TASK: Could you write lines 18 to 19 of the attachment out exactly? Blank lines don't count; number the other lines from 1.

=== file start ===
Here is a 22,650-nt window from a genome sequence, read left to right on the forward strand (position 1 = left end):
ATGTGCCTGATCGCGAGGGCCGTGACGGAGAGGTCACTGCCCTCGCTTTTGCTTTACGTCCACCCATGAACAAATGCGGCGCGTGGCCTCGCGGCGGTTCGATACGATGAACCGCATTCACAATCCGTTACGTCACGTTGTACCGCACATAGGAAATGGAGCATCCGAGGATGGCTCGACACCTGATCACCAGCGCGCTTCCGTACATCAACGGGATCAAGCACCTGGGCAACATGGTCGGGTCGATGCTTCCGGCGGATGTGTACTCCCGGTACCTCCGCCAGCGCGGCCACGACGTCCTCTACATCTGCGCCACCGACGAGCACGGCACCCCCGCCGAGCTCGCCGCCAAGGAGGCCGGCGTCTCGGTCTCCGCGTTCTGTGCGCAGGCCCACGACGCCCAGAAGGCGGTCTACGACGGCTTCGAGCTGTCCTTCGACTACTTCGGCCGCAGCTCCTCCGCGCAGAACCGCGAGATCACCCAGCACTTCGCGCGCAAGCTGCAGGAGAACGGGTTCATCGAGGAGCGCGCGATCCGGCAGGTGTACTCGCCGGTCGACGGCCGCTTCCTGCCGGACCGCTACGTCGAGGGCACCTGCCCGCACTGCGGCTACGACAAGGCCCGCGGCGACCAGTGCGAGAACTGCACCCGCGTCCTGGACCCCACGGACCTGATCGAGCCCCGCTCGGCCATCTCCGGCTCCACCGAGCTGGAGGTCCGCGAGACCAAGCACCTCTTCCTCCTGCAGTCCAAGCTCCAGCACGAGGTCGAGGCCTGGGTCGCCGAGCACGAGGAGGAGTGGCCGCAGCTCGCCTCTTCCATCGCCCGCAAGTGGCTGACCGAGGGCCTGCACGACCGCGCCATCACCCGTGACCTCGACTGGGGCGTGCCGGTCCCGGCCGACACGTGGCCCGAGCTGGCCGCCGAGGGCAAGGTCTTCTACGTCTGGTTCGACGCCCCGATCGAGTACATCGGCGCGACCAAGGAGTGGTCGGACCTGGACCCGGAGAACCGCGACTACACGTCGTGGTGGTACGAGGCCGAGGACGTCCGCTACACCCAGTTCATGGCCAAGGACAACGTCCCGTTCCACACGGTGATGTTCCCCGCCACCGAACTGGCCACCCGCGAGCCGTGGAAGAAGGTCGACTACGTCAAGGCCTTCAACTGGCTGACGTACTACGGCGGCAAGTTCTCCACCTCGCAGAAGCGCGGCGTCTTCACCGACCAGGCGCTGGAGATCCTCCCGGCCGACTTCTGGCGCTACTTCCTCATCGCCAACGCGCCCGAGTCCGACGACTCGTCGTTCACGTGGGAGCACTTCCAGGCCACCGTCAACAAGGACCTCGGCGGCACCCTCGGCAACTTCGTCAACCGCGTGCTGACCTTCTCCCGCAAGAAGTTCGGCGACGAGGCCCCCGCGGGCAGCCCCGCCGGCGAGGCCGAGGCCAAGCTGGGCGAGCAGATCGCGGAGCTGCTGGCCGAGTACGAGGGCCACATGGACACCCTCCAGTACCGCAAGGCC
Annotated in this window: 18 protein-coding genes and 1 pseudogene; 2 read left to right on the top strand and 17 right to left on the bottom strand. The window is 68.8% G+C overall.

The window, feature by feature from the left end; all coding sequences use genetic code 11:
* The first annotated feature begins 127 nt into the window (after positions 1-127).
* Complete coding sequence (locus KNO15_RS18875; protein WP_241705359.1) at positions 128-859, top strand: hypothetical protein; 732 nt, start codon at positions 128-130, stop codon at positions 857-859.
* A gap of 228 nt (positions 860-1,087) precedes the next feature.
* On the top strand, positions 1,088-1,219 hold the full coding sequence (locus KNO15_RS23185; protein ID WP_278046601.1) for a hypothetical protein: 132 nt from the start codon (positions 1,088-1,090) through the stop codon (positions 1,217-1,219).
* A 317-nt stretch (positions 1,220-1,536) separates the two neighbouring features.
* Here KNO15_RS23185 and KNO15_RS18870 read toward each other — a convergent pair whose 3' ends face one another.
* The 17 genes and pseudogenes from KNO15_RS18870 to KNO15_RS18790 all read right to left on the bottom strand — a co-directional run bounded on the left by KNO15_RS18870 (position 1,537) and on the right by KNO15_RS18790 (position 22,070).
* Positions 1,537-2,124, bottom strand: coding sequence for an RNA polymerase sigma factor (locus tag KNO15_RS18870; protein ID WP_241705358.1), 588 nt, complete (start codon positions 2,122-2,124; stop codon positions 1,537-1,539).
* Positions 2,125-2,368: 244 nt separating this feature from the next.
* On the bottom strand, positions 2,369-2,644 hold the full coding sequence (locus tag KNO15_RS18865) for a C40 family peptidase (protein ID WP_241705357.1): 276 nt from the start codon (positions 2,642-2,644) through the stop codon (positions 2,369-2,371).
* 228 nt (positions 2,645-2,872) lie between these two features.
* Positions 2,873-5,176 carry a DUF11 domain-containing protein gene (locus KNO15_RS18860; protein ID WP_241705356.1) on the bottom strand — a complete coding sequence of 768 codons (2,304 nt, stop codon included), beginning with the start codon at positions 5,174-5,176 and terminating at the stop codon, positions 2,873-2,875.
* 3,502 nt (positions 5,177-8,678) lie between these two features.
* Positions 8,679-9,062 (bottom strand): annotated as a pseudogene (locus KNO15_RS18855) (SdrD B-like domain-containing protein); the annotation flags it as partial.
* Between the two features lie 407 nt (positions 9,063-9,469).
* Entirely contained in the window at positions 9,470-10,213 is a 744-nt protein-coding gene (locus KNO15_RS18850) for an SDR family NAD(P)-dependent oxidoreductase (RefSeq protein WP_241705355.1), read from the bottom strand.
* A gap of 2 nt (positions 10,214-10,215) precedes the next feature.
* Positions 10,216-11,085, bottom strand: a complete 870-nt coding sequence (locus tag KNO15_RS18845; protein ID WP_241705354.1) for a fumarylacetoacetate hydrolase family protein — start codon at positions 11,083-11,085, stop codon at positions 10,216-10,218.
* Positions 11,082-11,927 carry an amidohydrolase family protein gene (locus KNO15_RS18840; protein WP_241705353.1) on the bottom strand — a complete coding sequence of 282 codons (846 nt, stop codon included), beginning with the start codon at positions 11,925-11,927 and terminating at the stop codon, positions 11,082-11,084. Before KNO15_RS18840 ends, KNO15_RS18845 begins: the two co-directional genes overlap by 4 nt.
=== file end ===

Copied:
* Positions 8,679-9,062 (bottom strand): annotated as a pseudogene (locus KNO15_RS18855) (SdrD B-like domain-containing protein); the annotation flags it as partial.
* Between the two features lie 407 nt (positions 9,063-9,469).